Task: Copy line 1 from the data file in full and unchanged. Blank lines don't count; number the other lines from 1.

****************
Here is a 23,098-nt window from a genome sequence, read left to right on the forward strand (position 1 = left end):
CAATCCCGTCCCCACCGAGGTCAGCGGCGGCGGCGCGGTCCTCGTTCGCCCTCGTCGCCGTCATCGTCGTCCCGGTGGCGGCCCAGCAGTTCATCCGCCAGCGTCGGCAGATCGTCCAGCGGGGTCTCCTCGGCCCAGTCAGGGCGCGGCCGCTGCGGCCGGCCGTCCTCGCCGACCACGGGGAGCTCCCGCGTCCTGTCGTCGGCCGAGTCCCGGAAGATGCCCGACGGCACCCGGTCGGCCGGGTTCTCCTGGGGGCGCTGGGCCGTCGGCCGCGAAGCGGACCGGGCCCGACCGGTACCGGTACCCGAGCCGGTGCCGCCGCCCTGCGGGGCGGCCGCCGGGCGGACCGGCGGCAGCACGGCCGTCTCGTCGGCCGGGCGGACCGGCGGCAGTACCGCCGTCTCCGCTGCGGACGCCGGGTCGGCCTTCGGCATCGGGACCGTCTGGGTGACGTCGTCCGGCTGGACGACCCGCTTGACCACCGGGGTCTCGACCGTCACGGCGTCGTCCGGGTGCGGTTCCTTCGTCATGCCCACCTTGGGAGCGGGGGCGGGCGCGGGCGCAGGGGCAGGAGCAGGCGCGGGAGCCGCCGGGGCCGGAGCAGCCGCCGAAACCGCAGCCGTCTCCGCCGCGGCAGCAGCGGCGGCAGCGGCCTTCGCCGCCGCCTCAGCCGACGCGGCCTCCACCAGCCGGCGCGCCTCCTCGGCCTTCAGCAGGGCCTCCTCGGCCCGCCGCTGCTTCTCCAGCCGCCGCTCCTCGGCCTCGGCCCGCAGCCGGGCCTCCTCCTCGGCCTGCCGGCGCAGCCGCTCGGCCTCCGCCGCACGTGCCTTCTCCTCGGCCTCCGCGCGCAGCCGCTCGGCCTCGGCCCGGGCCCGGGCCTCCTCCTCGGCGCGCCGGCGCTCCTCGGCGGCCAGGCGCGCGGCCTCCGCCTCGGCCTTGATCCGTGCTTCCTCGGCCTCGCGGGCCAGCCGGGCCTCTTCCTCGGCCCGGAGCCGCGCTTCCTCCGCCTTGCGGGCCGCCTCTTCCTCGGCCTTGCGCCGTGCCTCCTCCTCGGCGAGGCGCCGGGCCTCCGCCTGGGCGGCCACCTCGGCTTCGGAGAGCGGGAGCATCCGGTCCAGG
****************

Here is a 23,098-nt window from a genome sequence, read left to right on the forward strand (position 1 = left end):